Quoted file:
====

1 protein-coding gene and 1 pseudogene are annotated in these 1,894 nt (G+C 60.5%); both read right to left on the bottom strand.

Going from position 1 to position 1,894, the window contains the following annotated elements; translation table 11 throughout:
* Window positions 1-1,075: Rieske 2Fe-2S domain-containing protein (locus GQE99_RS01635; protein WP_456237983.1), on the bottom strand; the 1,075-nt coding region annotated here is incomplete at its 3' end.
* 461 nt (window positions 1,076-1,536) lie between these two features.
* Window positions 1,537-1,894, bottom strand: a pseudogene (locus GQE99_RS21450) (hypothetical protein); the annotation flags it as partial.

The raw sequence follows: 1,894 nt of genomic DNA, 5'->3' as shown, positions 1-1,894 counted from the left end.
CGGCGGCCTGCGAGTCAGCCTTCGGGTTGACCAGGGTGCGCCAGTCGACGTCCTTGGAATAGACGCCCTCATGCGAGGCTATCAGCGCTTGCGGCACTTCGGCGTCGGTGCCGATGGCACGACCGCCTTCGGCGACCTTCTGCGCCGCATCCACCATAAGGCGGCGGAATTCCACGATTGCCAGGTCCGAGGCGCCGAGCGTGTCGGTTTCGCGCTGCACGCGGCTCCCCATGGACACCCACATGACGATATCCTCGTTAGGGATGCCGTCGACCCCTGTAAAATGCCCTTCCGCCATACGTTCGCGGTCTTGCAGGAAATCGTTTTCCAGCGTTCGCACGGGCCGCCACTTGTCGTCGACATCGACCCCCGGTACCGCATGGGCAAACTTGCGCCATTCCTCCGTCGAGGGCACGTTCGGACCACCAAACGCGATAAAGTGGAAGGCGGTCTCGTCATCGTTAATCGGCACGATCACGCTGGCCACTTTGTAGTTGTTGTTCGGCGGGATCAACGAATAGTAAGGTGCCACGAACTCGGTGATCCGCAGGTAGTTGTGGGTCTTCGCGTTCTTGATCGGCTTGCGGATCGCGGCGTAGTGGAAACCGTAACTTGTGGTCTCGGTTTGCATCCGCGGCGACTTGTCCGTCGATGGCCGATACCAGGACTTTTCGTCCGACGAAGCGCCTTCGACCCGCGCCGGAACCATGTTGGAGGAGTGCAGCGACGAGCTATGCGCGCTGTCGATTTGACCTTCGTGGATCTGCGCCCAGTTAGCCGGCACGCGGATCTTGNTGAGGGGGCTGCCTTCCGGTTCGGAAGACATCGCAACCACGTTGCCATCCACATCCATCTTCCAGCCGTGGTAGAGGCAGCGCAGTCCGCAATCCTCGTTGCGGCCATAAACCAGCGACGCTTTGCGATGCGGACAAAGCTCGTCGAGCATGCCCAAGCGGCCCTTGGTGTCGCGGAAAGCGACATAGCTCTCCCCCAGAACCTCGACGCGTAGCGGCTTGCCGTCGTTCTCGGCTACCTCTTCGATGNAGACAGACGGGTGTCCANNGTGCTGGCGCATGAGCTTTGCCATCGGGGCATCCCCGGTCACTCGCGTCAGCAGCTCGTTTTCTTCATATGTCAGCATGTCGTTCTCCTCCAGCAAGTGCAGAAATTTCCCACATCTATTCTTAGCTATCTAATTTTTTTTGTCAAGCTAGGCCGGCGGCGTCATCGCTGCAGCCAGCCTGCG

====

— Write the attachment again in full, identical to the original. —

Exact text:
1 protein-coding gene and 1 pseudogene are annotated in these 1,894 nt (G+C 60.5%); both read right to left on the bottom strand.

Going from position 1 to position 1,894, the window contains the following annotated elements; translation table 11 throughout:
* Window positions 1-1,075: Rieske 2Fe-2S domain-containing protein (locus GQE99_RS01635; protein WP_456237983.1), on the bottom strand; the 1,075-nt coding region annotated here is incomplete at its 3' end.
* 461 nt (window positions 1,076-1,536) lie between these two features.
* Window positions 1,537-1,894, bottom strand: a pseudogene (locus GQE99_RS21450) (hypothetical protein); the annotation flags it as partial.

The raw sequence follows: 1,894 nt of genomic DNA, 5'->3' as shown, positions 1-1,894 counted from the left end.
CGGCGGCCTGCGAGTCAGCCTTCGGGTTGACCAGGGTGCGCCAGTCGACGTCCTTGGAATAGACGCCCTCATGCGAGGCTATCAGCGCTTGCGGCACTTCGGCGTCGGTGCCGATGGCACGACCGCCTTCGGCGACCTTCTGCGCCGCATCCACCATAAGGCGGCGGAATTCCACGATTGCCAGGTCCGAGGCGCCGAGCGTGTCGGTTTCGCGCTGCACGCGGCTCCCCATGGACACCCACATGACGATATCCTCGTTAGGGATGCCGTCGACCCCTGTAAAATGCCCTTCCGCCATACGTTCGCGGTCTTGCAGGAAATCGTTTTCCAGCGTTCGCACGGGCCGCCACTTGTCGTCGACATCGACCCCCGGTACCGCATGGGCAAACTTGCGCCATTCCTCCGTCGAGGGCACGTTCGGACCACCAAACGCGATAAAGTGGAAGGCGGTCTCGTCATCGTTAATCGGCACGATCACGCTGGCCACTTTGTAGTTGTTGTTCGGCGGGATCAACGAATAGTAAGGTGCCACGAACTCGGTGATCCGCAGGTAGTTGTGGGTCTTCGCGTTCTTGATCGGCTTGCGGATCGCGGCGTAGTGGAAACCGTAACTTGTGGTCTCGGTTTGCATCCGCGGCGACTTGTCCGTCGATGGCCGATACCAGGACTTTTCGTCCGACGAAGCGCCTTCGACCCGCGCCGGAACCATGTTGGAGGAGTGCAGCGACGAGCTATGCGCGCTGTCGATTTGACCTTCGTGGATCTGCGCCCAGTTAGCCGGCACGCGGATCTTGNTGAGGGGGCTGCCTTCCGGTTCGGAAGACATCGCAACCACGTTGCCATCCACATCCATCTTCCAGCCGTGGTAGAGGCAGCGCAGTCCGCAATCCTCGTTGCGGCCATAAACCAGCGACGCTTTGCGATGCGGACAAAGCTCGTCGAGCATGCCCAAGCGGCCCTTGGTGTCGCGGAAAGCGACATAGCTCTCCCCCAGAACCTCGACGCGTAGCGGCTTGCCGTCGTTCTCGGCTACCTCTTCGATGNAGACAGACGGGTGTCCANNGTGCTGGCGCATGAGCTTTGCCATCGGGGCATCCCCGGTCACTCGCGTCAGCAGCTCGTTTTCTTCATATGTCAGCATGTCGTTCTCCTCCAGCAAGTGCAGAAATTTCCCACATCTATTCTTAGCTATCTAATTTTTTTTGTCAAGCTAGGCCGGCGGCGTCATCGCTGCAGCCAGCCTGCG